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South of the Border Study Encourages Ecology and Conservation

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On a family cattle ranch in the Sierra de la Laguna mountains of southern Baja California Sur, Ariana Sanchez learned that overgrazing damaged the dry forest ecosystem. She also discovered that a restoration program can help save it.

Sanchez and her classmates dug trenches to hold water and built debris barriers, or small walls, to capture soil and seeds that would otherwise run off with rainfall. They designed and implemented research projects to measure the recovery process within a fenced area compared to the area still being grazed by cattle.

“This was done to demonstrate to the family how they can improve their restoration efforts and promote the growth of the ecosystem for future generations,” Sanchez explained.

Sanchez and 15 other biological science students — 13 from Cal State Fullerton and three from other California State University campuses — participated in “Capstone Studies in Biology, Baja Conservation and Restoration Ecology,” a new course offered during winter session in January. The course focused on dry forest restoration and a sea turtle monitoring project in Bahia Magdalena, along with lessons on Baja California Sur’s natural history, culture and conservation.

Dry forest is vegetation found in the mountains, in which plant canopies don’t block all of the sunlight, allowing many grasses and small shrubs to grow in the understory, said Darren R. Sandquist, professor of biological science, who led the students on the research trip.

“This makes for good cattle grazing, and most of the Sierra de la Laguna has been heavily grazed by cattle,” he said. “Overgrazing damages the ecosystem, caused by soil loss and reduced forage and tree growth. It’s a dangerous downward spiral.”

The ranch participates in a program that pays ranchers to fence off small parcels of their dry forest areas to prevent grazing. This allows the grasses and shrubs to regrow, Sandquist noted.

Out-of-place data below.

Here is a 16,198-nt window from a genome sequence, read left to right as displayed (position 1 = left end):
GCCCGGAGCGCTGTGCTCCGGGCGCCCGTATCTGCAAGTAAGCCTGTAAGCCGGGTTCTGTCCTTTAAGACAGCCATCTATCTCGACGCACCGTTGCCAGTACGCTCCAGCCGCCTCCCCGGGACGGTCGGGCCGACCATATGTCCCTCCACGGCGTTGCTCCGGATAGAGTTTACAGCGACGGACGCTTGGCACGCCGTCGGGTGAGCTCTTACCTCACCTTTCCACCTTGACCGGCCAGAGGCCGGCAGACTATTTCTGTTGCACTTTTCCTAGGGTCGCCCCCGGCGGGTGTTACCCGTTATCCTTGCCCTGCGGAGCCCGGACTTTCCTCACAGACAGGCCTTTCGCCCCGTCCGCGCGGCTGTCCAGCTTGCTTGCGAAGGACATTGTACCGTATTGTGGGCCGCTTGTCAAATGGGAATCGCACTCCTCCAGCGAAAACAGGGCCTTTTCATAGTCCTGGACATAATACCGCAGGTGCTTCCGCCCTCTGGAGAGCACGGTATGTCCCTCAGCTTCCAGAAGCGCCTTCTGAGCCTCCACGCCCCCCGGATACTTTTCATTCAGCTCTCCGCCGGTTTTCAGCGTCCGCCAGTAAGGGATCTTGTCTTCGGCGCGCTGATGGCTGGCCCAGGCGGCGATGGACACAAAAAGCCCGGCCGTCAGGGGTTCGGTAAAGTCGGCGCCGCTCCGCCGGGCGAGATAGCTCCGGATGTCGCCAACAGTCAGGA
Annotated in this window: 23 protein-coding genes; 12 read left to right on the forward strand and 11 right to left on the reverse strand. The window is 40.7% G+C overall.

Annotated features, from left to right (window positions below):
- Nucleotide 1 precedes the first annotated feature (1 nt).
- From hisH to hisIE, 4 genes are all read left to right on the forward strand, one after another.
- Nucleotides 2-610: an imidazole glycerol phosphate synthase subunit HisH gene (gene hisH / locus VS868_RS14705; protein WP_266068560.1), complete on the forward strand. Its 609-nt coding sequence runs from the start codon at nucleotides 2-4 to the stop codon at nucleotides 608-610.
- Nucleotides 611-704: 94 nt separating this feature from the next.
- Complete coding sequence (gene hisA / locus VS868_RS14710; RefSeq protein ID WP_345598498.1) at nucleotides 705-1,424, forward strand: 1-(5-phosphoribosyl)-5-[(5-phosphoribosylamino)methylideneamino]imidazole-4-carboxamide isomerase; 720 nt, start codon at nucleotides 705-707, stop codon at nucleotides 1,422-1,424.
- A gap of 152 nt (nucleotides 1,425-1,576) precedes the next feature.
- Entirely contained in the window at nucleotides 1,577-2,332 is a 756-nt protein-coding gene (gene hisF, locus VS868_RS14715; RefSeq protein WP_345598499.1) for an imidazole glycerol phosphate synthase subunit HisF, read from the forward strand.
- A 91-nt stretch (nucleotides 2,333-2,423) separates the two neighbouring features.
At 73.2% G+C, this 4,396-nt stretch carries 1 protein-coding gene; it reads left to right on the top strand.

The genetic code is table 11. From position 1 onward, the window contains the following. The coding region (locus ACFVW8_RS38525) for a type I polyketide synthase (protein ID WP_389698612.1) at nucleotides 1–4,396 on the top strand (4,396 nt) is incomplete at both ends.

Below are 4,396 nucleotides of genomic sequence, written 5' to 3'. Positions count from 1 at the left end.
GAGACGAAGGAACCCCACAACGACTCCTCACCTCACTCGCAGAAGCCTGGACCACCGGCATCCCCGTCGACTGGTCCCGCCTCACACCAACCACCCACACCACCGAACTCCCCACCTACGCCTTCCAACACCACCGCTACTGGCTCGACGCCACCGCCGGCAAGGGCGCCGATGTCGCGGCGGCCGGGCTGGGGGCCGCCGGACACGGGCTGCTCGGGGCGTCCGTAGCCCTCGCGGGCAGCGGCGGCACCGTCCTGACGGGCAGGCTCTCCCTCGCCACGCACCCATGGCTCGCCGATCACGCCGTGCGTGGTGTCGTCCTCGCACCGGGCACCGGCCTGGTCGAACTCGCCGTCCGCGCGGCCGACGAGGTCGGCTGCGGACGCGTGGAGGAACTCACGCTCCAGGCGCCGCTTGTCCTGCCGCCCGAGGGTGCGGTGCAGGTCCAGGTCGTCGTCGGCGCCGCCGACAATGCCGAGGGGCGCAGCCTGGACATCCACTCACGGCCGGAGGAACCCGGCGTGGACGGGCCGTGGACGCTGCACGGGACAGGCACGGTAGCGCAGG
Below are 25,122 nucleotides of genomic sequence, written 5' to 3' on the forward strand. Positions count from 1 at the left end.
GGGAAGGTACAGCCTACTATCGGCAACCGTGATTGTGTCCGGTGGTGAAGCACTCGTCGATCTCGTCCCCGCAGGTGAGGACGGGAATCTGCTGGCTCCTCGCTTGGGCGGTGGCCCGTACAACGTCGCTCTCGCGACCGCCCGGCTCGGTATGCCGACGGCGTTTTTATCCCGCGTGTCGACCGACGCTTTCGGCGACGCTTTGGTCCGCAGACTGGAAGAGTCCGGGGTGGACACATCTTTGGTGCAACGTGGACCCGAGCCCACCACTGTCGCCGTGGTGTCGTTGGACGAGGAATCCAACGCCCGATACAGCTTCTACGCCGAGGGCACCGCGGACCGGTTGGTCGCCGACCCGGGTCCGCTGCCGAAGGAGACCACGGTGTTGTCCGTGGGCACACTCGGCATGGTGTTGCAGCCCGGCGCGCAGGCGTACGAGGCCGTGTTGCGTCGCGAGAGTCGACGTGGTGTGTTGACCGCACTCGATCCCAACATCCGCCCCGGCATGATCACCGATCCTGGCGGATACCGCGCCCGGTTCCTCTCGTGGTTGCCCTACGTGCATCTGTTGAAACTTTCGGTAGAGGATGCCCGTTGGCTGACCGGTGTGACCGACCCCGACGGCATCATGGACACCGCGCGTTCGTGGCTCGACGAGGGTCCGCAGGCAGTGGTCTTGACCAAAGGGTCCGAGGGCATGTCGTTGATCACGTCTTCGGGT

“The direct benefit is retention of soil, and eventually partial recovery of the ecosystem,” he added. “The hope is that cattle can then be returned to such parcels and rotated off other overgrazed sites, which then undergo similar recovery efforts. This is a sustainability model.”

The research project showed Sanchez, who is studying ecology and evolutionary biology, that she could apply lessons from classes and be creative and resourceful in the field.

“This trip was meaningful to me because it made me realize what it meant to apply the ecological restoration practices I have learned about in a real, physical way,” said Sanchez, a senior who plans a career in ecological research. “It’s one thing to tell a community what they need to do to conserve their forests, but it’s another to actually be there working with them, digging holes in their overgrazed soil and building rock dams that we hope will be helpful.”

Students also had the opportunity to contribute to a sea turtle-monitoring project with Grupo Tortuguero de las Californias to collect data about sea turtle populations and the recovery of the once abundant reptile in coastal west Mexico. Over a 24-hour period, turtles were captured for the study, then students helped measure their length, width and weight, and also inspected them for parasites. Students caught five sea turtles, three of which had never been tagged, so they named one big turtle “Titan,” Sanchez said.

The data is entered into a national database, which is used to monitor sea turtle population changes and growth patterns, Sandquist added.

During their studies south of the border, students also learned about marine life in the Sea of Cortez, including attending a lecture about the giant whale shark — and some students, like Sanchez, even went swimming with the sharks. Students also prepared literature reviews of a conservation issue and gave presentations on topics such as forest biodiversity, rare animals of Baja, the biosphere reserve system of Baja, and the balance between ecotourism and traditional trades of Baja.  

Sandquist was inspired to create the new course because of his new role as director of the California State University Desert Studies Consortium. The seven-campus consortium operates the Desert Studies Center, located within the Mojave National Preserve. The research course abroad is supported, in part, by Associated Students Inc.’s Instructionally Related Activities program. 

“I wanted to provide students with the opportunity to study abroad and gain knowledge and experience in conservation, while learning about Baja California Sur, one of the most astounding desert regions in the world.”